All these photos were taken with the 75-300mm Canon EF lens. Some are the full image, some are cropped to varying degrees. This is not the best lens either, but it was cheap and it works.

Landscape view. Or ‘lakescape’ perhaps.
Squirrel!
Shrouded in mystery.
Birds fly in the lake of the sky.
Natural guitar pick. (Stone full of mica.)
Bird in a tree.
First of this year’s wood harvest. (640 x 426 segment of full frame.)
Goodnight.

The success with using this camera reinforces the validity of my revised plan. In fact replacing this camera and the T100 with a 5D Mk II would by viable, but unlikely to happen. At this point I’m aiming for keeping the Fuji F80, Canon G11, Nikon P610 (which needs replacing at a later date), Canon T100, and this Canon 1Ds. Also I will use various adapters to allow the use of classic lenses with either Canon DSLR (the full frame cameras are not quite as good with this due to some lenses getting in the way of the larger mirrors).

To that end I have purchased some new equipment which hasn’t arrived yet but will result in further posts when it does. I’m not doing so well at selling off the superfluous stuff, but then there’s a lot else going on around here now with the start of the annual wood harvest.

“Filmulation”

It’s World Photography Day! What better day for an old fool who doesn’t know anything about anything (me) to palaver on about some of which he does not know?

Or something.

Anyway, today’s pictures are a result of using a digital camera as though it were a film camera. It’s easy with the right equipment. Now for some people the “right equipment” is a Fujifilm X camera which has some pre-set film simulations as well as a host of programming capacity to vary all sorts of settings. Lots of fun, for lots of money.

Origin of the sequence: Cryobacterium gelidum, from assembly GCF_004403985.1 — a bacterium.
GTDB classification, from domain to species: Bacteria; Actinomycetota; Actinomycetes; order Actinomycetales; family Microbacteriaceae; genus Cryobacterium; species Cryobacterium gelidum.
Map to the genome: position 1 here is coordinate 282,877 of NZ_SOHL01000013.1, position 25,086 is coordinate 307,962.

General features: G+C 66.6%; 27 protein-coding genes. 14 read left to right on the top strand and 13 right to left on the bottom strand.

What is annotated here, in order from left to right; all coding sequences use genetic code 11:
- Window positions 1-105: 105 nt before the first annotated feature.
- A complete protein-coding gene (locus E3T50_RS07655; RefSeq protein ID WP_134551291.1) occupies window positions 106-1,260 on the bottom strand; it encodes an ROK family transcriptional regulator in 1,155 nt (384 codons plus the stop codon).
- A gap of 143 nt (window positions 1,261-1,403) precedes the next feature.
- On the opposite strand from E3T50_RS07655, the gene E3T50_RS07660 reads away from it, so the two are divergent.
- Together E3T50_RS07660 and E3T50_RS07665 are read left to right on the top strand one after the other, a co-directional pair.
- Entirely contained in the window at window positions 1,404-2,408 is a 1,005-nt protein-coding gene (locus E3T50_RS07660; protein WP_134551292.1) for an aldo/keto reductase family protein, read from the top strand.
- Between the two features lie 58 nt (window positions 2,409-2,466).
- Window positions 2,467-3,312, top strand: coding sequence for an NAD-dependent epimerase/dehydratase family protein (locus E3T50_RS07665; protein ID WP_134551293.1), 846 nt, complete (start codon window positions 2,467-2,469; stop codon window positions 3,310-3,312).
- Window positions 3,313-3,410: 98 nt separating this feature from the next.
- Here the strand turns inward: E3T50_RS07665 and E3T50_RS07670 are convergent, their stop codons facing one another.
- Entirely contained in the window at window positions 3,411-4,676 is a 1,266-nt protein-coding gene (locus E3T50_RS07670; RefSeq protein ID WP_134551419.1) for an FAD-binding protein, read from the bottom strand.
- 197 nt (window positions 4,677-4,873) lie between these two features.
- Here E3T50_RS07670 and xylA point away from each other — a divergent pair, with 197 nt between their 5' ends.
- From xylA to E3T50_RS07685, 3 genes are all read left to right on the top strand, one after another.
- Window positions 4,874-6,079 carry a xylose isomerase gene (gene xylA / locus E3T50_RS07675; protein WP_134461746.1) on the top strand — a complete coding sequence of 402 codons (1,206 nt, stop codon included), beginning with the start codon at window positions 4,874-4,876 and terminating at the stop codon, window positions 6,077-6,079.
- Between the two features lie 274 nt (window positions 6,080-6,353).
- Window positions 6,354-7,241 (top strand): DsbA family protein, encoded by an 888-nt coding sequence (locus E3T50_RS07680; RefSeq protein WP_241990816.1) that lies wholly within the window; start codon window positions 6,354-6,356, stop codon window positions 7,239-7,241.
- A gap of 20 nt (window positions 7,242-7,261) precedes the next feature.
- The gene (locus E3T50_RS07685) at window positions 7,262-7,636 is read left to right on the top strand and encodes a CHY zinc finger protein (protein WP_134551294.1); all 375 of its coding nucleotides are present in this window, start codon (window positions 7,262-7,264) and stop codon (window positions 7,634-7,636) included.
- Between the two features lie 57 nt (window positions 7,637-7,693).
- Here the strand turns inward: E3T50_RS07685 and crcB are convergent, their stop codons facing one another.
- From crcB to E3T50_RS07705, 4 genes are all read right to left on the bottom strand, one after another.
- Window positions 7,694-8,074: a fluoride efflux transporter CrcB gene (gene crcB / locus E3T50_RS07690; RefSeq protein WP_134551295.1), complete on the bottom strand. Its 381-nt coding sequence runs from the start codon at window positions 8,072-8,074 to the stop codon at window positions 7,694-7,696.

For me the fun comes from getting film-like results without spending a lot of money or experimenting endlessly with settings. Part of the charm of film is the slightly unpredictable results, and I have achieved that using some sub-par equipment and a little know-how. Or maybe no-how.

The camera is the always dirty Pentax K100D Super. It has the advantage of a CCD sensor which produces better colour tonal range than the CMOS sensors (in my opinion as well as that of several others). Plus the limited 6MP size is something of a bonus here as it is not crazy-sharp. The lens is the very sharp Pentax Super Takumar 35mm f2, whose glass is stained yellow due to the thorium content. This is an all-manual set-up too; no auto exposure or focus.

Settings are the same as with Mini Manual Manual, save the added adjustment of fixing the white balance at daylight. I think leaving off that step is one reason why so many film simulations don’t have that random variation that film gives us. Remember film has fixed sensitivity and colour temperature. On a digital camera these are two more variables. So we set it like film and shoot it like film: ISO 200 (lowest possible on this camera) and Daylight colour balance. Here’s what we get:

Marley on the beach. This looks exactly like a typical colour print from the 1960s.
The yellowing of the lens does show up in the images and needs to be compensated for in the final processing. But here we see the side effect of it enhancing cloud contrast just like a K2 filter would.
The cabin. Rich, saturated colour.
In the woods. My eyesight got me in trouble here on exposure, but not so much that I wasn’t able to ‘save’ it.
This could be the beach at Wakiki.
“You can’t control natural light.” Unless you learn how.

I was going to do some more shots in the same manner only using the T100 as the camera, but I haven’t got to it yet. It’s been a busy and tiring week, and that as of Tuesday.

Meanwhile my redesigned Master Plan continues to take shape and unfold. Slowly.